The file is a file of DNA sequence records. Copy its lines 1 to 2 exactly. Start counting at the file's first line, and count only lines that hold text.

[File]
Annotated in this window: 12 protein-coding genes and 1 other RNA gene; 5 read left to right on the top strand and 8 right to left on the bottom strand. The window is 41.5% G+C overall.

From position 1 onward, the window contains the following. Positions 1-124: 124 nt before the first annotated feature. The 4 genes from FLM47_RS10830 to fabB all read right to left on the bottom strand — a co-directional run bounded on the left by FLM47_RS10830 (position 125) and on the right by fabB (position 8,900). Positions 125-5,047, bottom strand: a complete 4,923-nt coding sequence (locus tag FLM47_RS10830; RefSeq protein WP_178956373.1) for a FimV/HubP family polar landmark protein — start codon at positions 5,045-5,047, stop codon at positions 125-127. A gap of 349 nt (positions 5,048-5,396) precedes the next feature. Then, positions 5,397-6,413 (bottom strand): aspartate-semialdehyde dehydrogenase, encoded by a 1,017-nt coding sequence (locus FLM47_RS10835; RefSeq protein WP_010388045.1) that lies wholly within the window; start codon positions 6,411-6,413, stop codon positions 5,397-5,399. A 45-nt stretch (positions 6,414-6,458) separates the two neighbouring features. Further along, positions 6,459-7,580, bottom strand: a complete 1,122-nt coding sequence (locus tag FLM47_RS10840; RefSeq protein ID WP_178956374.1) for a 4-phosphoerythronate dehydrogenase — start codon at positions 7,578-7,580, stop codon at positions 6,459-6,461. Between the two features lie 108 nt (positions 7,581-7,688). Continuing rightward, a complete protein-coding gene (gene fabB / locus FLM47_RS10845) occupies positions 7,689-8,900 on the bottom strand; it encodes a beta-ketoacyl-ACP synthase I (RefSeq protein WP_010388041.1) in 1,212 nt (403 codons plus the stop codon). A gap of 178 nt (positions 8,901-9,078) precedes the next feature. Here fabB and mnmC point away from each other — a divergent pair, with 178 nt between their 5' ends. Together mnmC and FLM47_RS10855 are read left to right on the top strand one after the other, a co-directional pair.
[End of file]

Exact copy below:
Annotated in this window: 12 protein-coding genes and 1 other RNA gene; 5 read left to right on the top strand and 8 right to left on the bottom strand. The window is 41.5% G+C overall.

From position 1 onward, the window contains the following. Positions 1-124: 124 nt before the first annotated feature. The 4 genes from FLM47_RS10830 to fabB all read right to left on the bottom strand — a co-directional run bounded on the left by FLM47_RS10830 (position 125) and on the right by fabB (position 8,900). Positions 125-5,047, bottom strand: a complete 4,923-nt coding sequence (locus tag FLM47_RS10830; RefSeq protein WP_178956373.1) for a FimV/HubP family polar landmark protein — start codon at positions 5,045-5,047, stop codon at positions 125-127. A gap of 349 nt (positions 5,048-5,396) precedes the next feature. Then, positions 5,397-6,413 (bottom strand): aspartate-semialdehyde dehydrogenase, encoded by a 1,017-nt coding sequence (locus FLM47_RS10835; RefSeq protein WP_010388045.1) that lies wholly within the window; start codon positions 6,411-6,413, stop codon positions 5,397-5,399. A 45-nt stretch (positions 6,414-6,458) separates the two neighbouring features. Further along, positions 6,459-7,580, bottom strand: a complete 1,122-nt coding sequence (locus tag FLM47_RS10840; RefSeq protein ID WP_178956374.1) for a 4-phosphoerythronate dehydrogenase — start codon at positions 7,578-7,580, stop codon at positions 6,459-6,461. Between the two features lie 108 nt (positions 7,581-7,688). Continuing rightward, a complete protein-coding gene (gene fabB / locus FLM47_RS10845) occupies positions 7,689-8,900 on the bottom strand; it encodes a beta-ketoacyl-ACP synthase I (RefSeq protein WP_010388041.1) in 1,212 nt (403 codons plus the stop codon). A gap of 178 nt (positions 8,901-9,078) precedes the next feature. Here fabB and mnmC point away from each other — a divergent pair, with 178 nt between their 5' ends. Together mnmC and FLM47_RS10855 are read left to right on the top strand one after the other, a co-directional pair.